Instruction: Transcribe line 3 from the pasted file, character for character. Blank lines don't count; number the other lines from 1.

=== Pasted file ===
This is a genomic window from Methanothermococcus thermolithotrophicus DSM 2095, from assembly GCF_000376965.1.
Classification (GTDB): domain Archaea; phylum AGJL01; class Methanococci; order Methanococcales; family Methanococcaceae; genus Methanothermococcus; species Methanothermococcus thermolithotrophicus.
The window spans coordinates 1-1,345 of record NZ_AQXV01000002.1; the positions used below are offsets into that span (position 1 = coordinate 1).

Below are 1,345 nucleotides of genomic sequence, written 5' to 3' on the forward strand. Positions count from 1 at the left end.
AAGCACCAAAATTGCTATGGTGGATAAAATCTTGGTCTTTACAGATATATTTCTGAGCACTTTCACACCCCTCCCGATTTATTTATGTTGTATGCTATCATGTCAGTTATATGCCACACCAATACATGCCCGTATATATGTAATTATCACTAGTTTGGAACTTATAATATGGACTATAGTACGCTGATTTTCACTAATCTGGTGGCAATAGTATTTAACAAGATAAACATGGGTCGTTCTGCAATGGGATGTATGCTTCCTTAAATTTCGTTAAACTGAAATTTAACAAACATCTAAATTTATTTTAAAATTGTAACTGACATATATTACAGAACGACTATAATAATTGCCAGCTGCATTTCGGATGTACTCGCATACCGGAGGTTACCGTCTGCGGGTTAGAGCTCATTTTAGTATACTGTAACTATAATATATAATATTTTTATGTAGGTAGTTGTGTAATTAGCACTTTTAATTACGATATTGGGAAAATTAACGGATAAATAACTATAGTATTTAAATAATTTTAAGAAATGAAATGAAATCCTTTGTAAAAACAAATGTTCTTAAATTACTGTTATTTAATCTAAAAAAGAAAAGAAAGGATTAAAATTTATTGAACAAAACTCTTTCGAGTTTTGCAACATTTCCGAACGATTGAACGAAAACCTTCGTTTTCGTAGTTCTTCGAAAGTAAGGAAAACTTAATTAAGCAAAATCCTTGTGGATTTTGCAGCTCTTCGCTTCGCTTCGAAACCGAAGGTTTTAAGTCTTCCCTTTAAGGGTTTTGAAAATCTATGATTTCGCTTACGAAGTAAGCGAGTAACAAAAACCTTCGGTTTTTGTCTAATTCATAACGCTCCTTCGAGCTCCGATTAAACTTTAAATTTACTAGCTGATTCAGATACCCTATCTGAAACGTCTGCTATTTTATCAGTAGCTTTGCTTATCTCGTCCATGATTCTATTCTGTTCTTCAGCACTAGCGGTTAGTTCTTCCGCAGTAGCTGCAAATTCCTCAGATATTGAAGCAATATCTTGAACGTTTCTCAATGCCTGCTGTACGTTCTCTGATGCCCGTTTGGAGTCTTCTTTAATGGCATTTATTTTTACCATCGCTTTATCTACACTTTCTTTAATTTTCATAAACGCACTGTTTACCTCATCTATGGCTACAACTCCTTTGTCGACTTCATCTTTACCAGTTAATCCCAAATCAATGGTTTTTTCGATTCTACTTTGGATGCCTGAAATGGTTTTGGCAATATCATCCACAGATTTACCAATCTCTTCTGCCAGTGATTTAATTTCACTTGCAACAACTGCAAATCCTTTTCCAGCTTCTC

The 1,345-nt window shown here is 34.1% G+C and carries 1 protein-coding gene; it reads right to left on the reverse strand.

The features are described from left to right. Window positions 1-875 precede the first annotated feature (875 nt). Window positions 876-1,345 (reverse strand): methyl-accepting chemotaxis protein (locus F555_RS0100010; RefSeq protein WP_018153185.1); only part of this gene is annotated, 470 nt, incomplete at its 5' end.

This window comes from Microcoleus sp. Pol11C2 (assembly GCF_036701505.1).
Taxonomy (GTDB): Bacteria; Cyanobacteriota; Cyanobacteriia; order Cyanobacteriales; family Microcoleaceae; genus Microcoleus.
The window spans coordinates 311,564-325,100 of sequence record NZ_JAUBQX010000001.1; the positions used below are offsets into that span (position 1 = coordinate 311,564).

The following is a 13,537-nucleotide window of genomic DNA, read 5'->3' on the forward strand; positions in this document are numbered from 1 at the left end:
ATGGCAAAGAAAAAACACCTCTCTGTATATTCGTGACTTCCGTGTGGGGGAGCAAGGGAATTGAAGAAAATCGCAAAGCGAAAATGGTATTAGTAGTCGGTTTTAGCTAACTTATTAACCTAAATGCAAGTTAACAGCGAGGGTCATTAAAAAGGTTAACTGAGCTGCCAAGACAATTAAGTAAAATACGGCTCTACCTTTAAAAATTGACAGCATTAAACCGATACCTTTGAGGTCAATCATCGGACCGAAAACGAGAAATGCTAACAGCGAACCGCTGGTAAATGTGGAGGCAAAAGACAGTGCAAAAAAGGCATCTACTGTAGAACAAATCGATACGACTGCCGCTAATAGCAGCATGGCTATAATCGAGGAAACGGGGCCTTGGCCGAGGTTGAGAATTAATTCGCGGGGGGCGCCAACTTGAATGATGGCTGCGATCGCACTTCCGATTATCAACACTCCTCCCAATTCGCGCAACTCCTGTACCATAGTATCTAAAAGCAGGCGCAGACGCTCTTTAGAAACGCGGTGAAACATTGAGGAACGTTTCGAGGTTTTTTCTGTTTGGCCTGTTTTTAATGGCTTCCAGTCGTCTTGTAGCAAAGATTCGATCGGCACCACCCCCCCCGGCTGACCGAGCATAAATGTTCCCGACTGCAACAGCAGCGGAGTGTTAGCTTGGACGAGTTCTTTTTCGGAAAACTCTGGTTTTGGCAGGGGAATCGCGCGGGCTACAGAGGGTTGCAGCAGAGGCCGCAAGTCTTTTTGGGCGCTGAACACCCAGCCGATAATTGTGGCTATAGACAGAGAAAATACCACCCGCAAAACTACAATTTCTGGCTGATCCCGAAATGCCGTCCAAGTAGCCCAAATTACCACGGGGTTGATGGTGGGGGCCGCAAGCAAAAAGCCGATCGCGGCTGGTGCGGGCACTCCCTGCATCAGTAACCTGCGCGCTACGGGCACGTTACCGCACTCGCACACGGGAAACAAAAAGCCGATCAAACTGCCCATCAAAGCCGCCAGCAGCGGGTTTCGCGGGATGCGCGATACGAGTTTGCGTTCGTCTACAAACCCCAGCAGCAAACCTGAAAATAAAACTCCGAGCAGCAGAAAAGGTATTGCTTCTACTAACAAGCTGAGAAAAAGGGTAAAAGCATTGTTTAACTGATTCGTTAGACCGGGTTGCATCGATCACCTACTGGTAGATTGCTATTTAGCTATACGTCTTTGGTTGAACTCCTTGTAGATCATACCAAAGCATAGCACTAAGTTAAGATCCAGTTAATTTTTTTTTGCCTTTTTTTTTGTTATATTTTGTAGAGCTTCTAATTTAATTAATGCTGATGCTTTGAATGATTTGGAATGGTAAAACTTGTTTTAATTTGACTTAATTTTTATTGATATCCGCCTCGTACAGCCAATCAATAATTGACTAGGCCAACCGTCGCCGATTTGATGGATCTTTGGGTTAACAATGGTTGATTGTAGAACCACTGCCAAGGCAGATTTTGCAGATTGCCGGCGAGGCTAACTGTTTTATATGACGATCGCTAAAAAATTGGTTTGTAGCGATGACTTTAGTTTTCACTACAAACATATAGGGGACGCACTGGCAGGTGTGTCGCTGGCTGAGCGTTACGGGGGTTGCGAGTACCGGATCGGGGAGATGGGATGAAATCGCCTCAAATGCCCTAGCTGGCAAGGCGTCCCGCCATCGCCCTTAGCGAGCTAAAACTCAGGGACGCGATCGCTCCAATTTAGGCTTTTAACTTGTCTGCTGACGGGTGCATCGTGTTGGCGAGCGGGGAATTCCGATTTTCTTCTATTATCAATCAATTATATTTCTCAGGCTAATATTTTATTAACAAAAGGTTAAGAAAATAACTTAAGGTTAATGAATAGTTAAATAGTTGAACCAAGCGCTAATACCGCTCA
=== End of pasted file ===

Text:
The window spans coordinates 1-1,345 of record NZ_AQXV01000002.1; the positions used below are offsets into that span (position 1 = coordinate 1).